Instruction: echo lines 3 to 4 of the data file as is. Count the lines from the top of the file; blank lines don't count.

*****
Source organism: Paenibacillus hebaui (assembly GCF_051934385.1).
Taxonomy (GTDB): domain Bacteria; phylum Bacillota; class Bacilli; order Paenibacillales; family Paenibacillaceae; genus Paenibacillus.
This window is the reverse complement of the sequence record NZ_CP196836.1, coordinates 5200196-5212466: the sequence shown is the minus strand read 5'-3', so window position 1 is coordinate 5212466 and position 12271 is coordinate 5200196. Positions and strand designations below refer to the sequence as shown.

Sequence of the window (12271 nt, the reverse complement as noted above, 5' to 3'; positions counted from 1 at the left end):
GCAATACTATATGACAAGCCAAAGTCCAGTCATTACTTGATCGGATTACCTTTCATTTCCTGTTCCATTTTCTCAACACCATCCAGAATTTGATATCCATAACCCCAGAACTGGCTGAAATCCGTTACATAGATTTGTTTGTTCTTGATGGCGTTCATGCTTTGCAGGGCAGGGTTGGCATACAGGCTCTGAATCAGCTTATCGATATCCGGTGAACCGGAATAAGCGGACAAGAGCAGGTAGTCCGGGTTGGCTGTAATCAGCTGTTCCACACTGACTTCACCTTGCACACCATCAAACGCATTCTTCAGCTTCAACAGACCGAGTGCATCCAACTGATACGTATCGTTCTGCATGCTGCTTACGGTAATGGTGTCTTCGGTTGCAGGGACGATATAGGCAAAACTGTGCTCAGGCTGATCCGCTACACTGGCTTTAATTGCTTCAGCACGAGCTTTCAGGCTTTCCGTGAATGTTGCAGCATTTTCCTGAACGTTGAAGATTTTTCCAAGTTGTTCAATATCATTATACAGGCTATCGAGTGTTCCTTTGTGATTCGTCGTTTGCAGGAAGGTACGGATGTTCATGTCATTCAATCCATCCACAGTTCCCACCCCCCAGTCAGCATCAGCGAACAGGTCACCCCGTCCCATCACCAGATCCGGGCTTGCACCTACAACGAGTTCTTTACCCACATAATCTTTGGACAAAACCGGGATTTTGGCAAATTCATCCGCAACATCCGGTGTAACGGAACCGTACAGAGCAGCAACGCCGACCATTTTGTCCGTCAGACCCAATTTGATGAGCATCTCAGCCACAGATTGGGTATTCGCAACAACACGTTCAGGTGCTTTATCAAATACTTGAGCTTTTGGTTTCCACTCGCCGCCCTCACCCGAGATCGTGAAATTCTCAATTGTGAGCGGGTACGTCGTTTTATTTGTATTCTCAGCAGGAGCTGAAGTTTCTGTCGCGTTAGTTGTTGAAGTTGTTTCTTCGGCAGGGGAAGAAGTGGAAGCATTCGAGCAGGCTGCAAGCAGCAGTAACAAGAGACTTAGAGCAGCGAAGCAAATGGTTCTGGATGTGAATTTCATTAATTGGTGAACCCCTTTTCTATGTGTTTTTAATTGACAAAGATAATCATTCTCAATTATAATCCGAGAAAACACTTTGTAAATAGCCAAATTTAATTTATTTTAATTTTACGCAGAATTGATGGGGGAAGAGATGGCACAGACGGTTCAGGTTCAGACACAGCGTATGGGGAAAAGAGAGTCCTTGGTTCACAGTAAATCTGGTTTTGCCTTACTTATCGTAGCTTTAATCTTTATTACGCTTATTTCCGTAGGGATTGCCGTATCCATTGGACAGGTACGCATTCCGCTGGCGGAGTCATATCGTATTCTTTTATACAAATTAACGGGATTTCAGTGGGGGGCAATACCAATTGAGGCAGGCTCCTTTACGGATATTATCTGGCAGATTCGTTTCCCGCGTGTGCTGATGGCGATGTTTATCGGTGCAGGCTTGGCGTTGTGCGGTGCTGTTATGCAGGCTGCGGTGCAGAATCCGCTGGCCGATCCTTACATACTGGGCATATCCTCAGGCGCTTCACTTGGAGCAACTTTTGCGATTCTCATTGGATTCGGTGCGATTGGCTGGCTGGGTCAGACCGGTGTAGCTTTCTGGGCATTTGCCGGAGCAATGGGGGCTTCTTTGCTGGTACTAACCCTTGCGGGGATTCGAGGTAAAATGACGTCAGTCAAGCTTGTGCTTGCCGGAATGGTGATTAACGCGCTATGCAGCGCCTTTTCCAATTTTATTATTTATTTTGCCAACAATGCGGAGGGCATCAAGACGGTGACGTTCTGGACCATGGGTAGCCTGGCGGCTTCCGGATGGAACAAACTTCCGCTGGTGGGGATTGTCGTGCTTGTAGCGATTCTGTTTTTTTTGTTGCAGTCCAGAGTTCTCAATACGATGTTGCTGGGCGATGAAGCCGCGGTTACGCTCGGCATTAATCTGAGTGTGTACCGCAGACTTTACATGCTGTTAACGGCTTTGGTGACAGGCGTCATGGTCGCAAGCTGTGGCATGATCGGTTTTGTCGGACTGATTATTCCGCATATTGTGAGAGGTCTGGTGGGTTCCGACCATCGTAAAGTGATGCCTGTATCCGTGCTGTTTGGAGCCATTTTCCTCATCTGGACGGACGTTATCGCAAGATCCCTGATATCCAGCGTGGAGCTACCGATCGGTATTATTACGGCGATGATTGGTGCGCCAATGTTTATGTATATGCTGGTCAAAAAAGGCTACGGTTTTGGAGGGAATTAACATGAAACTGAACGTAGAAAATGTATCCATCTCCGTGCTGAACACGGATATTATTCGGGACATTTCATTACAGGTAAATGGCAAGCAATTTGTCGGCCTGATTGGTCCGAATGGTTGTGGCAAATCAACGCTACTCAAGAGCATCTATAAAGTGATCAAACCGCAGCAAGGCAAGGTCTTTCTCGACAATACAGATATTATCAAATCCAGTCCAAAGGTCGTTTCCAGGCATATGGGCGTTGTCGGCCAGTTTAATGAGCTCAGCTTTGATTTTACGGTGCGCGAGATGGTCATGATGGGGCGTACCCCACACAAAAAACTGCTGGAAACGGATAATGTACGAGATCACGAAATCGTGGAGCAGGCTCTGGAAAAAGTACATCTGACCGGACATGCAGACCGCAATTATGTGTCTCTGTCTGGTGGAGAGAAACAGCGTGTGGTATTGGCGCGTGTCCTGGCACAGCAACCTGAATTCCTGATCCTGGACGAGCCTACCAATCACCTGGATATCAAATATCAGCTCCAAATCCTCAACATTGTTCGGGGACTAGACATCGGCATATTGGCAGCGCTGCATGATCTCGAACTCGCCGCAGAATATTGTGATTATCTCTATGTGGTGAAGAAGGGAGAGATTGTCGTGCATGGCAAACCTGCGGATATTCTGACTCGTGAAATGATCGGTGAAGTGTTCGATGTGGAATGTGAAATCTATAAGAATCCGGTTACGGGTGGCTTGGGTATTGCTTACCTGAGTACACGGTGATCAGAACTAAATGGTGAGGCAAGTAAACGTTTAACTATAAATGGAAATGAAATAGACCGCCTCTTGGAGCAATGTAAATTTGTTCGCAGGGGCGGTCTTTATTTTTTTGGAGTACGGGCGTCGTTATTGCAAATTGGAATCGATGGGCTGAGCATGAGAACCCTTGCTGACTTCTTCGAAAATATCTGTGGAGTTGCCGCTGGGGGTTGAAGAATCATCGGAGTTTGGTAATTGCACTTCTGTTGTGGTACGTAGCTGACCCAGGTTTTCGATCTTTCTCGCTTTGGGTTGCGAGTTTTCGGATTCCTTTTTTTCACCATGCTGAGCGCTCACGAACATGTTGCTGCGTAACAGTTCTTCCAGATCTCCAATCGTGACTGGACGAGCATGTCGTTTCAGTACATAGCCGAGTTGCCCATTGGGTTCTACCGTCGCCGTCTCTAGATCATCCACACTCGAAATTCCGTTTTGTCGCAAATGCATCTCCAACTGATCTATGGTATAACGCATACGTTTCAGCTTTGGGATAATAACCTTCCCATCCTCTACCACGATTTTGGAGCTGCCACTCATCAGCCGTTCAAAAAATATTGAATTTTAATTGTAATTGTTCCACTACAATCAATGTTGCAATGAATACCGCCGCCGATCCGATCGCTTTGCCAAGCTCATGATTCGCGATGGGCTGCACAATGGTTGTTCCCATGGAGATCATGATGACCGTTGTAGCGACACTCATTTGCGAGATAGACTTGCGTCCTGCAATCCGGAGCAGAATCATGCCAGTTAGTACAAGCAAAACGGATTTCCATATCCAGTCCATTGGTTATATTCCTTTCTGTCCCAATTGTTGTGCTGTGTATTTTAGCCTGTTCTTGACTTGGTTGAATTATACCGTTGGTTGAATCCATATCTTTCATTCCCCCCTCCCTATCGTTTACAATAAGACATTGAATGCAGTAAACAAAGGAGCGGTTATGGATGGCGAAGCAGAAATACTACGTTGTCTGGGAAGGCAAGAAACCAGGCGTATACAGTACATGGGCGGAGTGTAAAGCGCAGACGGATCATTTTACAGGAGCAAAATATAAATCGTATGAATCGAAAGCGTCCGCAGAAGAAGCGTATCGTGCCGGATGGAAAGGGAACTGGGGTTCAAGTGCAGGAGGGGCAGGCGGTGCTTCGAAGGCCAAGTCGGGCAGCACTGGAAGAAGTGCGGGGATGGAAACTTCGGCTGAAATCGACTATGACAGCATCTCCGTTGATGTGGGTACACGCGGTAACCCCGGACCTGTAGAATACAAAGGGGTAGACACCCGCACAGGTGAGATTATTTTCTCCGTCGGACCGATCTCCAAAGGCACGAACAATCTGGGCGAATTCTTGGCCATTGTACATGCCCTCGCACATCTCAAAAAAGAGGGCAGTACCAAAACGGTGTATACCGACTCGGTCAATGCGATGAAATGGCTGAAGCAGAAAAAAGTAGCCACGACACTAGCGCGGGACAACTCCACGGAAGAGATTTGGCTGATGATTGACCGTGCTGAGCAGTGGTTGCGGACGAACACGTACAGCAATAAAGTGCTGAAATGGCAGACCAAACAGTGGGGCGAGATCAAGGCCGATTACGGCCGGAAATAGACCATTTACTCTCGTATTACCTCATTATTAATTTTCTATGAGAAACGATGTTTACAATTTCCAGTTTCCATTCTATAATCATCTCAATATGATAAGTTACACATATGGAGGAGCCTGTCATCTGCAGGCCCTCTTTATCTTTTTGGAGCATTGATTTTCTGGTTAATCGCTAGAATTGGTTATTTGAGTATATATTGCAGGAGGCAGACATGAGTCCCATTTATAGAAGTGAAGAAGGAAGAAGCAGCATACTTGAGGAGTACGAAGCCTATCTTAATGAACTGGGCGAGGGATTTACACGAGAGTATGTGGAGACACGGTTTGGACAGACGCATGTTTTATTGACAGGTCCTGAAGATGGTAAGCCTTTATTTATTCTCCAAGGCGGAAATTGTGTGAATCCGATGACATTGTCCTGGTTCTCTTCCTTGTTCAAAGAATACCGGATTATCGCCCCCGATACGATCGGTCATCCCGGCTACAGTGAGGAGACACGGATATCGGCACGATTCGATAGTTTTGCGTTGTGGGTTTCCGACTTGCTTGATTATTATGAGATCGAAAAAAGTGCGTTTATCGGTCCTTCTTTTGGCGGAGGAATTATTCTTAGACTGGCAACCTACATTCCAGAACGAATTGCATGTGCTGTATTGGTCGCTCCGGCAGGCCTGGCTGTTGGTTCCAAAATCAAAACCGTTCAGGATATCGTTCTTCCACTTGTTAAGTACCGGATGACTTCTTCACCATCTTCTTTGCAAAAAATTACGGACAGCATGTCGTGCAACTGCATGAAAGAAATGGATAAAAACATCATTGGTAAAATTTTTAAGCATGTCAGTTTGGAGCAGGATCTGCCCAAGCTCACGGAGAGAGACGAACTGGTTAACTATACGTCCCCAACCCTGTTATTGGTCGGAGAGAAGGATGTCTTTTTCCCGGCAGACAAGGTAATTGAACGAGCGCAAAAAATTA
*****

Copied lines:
This window is the reverse complement of the sequence record NZ_CP196836.1, coordinates 5200196-5212466: the sequence shown is the minus strand read 5'-3', so window position 1 is coordinate 5212466 and position 12271 is coordinate 5200196. Positions and strand designations below refer to the sequence as shown.

Sequence of the window (12271 nt, the reverse complement as noted above, 5' to 3'; positions counted from 1 at the left end):